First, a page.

- Researchers have received grant of £241,075 from Innovate UK for the CoolRun project in Malawi
- They are to develop mobile refrigerated boxes cooled by phase-change material
- Agriculture is Malawi’s key industry but up to 50% of crops rot due to unreliable cold supply chain.
Aston University is to tackle international crop waste by developing a mobile and sustainable refrigeration system for sub-tropical climates.
The University has received a grant of £241,075 from Innovate UK, which is part of over one million pounds in overall funding for the CoolRun project in Malawi, in southern Africa.
The researchers are to develop a mobile refrigerated box cooled by a phase-change material which can release or absorb sufficient energy to keep fruit and vegetables cool.
In most of Malawi, the electricity supply is unreliable, and the increasing cost of fossil fuels makes it expensive to operate internal combustion driven generators and compressors.
Agriculture is the country’s key industry but up to 50% of crops harvested are left to rot due to the lack of a reliable cold supply chain for fruit, vegetables and other perishable goods.
The project will involve the creation a cool air blaster which will lower the temperature of the crops at a central location using a solar powered refrigeration unit that also cools the phase-change panels. The food is then transferred to mobile CoolRun pods which can have their location and temperature monitored by both the supplier and the customer via a cloud database.
A digital twin of the design will be developed at Aston University which will be used to inform the final design.
The Aston University team is led by Dr Muhammad Imran, senior lecturer in engineering and technology. He said: “It is estimated that the project could prevent 1,539 tonnes of food rotting away and will reduce reliance on imported produce from neighbouring African nations.
“Based on the forecast of 86 hubs by 2032 it could create 5,557 jobs and save $393m of food each year based an average price of $2/kg. In addition, the use of solar power will reduce reliance on fossil fuel electrical generation.”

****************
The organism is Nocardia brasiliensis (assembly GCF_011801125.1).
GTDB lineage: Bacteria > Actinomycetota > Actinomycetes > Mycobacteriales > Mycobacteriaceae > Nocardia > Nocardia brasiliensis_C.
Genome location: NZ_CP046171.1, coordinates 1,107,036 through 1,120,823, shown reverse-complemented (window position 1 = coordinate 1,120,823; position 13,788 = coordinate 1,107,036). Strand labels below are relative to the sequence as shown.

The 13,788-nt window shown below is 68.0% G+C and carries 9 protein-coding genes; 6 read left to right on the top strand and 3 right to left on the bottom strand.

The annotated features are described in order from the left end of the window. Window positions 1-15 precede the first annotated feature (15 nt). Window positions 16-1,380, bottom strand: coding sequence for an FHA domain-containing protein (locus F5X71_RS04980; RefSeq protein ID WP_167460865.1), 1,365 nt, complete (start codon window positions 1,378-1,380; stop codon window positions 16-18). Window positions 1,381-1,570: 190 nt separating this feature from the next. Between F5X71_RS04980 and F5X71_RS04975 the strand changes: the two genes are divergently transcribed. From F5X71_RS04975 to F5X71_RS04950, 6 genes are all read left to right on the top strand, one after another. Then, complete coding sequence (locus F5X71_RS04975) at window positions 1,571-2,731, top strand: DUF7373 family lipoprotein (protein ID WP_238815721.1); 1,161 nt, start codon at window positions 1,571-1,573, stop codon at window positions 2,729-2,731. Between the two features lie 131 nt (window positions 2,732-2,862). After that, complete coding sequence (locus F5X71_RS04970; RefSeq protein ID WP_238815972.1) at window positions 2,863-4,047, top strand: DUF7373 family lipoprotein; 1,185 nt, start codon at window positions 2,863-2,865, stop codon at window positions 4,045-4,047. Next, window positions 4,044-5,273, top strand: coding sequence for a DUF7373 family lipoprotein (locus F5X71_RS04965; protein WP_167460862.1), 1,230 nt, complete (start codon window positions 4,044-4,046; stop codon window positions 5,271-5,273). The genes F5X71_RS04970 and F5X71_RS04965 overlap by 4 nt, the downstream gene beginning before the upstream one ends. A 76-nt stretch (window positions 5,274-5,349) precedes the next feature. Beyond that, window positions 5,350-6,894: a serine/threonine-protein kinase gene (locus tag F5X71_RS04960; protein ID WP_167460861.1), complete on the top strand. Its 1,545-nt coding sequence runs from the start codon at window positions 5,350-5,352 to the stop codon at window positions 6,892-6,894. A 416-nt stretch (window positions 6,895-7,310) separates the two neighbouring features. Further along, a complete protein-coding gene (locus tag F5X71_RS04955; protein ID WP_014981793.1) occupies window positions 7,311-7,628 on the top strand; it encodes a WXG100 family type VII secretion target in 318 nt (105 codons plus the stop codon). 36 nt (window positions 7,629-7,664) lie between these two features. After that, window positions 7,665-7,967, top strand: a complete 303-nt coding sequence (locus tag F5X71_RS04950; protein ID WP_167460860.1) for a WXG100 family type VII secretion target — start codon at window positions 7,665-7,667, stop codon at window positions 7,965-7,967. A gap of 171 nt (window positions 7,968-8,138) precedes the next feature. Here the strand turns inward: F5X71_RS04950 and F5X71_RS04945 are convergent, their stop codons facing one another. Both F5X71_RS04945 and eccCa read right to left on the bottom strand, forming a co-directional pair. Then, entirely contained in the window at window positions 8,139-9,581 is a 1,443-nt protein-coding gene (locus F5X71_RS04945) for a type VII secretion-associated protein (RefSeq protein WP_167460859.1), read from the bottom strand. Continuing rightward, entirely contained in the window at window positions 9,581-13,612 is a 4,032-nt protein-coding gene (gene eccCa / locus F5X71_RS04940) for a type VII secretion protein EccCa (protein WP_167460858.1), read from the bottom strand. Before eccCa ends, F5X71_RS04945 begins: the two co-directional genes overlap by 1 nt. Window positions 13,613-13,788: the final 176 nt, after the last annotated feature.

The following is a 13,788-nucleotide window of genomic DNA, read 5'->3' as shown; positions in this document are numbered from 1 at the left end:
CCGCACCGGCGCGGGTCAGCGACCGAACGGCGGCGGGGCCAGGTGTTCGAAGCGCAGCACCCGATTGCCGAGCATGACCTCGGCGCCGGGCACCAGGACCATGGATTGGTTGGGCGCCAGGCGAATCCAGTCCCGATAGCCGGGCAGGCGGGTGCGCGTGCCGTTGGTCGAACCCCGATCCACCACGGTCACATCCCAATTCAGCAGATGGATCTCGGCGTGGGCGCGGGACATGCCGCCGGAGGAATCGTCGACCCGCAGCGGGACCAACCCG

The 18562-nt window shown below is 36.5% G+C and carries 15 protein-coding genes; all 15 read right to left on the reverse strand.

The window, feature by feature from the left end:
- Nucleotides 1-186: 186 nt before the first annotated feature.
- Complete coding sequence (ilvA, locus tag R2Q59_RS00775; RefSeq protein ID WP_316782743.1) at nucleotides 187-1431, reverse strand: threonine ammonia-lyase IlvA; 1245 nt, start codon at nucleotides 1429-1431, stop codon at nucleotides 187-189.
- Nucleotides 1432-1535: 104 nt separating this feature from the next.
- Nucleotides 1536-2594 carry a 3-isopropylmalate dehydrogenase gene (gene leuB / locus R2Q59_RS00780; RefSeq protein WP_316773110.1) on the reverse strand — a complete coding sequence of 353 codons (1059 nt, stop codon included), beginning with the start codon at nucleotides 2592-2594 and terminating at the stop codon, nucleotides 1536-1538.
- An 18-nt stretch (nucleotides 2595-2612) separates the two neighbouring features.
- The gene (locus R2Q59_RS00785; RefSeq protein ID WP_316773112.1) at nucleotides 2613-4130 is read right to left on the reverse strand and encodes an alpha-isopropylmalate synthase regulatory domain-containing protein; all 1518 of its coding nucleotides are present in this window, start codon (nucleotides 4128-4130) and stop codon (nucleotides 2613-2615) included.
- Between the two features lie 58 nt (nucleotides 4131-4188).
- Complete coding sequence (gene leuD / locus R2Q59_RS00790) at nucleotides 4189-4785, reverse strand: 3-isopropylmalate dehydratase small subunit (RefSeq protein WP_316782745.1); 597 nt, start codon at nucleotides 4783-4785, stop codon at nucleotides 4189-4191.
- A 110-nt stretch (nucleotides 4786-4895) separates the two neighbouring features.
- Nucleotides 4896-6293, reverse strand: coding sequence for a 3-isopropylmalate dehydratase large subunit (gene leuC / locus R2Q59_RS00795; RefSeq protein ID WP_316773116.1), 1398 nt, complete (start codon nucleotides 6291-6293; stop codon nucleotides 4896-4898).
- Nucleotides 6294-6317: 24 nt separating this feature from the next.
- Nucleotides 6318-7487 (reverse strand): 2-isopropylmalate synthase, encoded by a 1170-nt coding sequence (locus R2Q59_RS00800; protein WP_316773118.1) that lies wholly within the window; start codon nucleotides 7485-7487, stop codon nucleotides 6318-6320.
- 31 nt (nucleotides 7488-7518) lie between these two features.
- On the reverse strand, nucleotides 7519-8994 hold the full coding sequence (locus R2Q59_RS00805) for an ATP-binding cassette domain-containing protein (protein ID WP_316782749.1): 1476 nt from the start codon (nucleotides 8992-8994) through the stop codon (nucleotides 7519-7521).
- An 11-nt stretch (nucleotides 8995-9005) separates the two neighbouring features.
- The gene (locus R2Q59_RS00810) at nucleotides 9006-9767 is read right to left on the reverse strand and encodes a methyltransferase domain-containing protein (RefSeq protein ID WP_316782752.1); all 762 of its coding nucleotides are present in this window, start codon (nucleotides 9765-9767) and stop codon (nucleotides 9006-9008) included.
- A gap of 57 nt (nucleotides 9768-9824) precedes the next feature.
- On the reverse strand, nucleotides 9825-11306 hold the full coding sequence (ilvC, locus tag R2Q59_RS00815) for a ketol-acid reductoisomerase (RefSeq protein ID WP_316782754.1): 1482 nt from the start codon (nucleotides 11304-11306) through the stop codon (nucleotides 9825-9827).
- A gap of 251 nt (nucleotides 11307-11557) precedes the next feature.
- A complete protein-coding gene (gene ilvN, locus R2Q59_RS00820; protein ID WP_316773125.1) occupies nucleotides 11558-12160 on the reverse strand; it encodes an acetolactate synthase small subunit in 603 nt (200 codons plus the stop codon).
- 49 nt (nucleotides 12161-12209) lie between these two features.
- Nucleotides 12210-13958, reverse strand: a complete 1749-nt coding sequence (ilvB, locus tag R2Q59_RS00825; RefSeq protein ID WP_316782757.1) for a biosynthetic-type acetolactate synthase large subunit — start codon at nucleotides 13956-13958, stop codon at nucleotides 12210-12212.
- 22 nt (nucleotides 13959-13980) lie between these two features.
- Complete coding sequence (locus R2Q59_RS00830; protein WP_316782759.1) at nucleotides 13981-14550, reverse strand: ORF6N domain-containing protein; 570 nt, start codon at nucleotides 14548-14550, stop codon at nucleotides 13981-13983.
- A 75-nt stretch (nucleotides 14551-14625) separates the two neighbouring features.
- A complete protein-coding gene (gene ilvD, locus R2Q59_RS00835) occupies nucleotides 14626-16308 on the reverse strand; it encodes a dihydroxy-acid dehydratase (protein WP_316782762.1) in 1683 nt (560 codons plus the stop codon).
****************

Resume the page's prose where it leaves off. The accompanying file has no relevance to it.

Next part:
In rural Malawi farming is mostly on a subsistence basis and a female occupation. Farmers either sell their produce directly, or via resellers at markets or at the roadside, walking up to two hours to reach their pitch.
Fellow researcher Dr Abed Alaswad, who is also a senior lecturer in engineering and technology, said: “Because the crop is not chilled, it can’t be easily sold to shops or supermarkets where it could fetch higher prices. So the University team will also conduct studies of the impact of the technology on gender and unrepresented groups.
“Once the project is up and running it is hoped it will have the potential to cut waste from 50% to less than five percent, and will help women develop their businesses.”
The researchers believe that the CoolRun technology can be developed across the Americas, Africa and the Far East and will cut demand on local electricity grids.
Aston University will be working in conjunction with its partners Hubl Logistics, Enterprise Projects Ventures Limited (EPVL), Malawi Fruits and Engineeronics Ltd in the UK and Modern Farming Technology (MFT) in Malawi.
The project will last two years. Dr Imran and Dr Alaswad are based at the University’s Engineering for Sustainable Development Research Centre, which is part of the College of Engineering and Physical Sciences.
- Notes to editors
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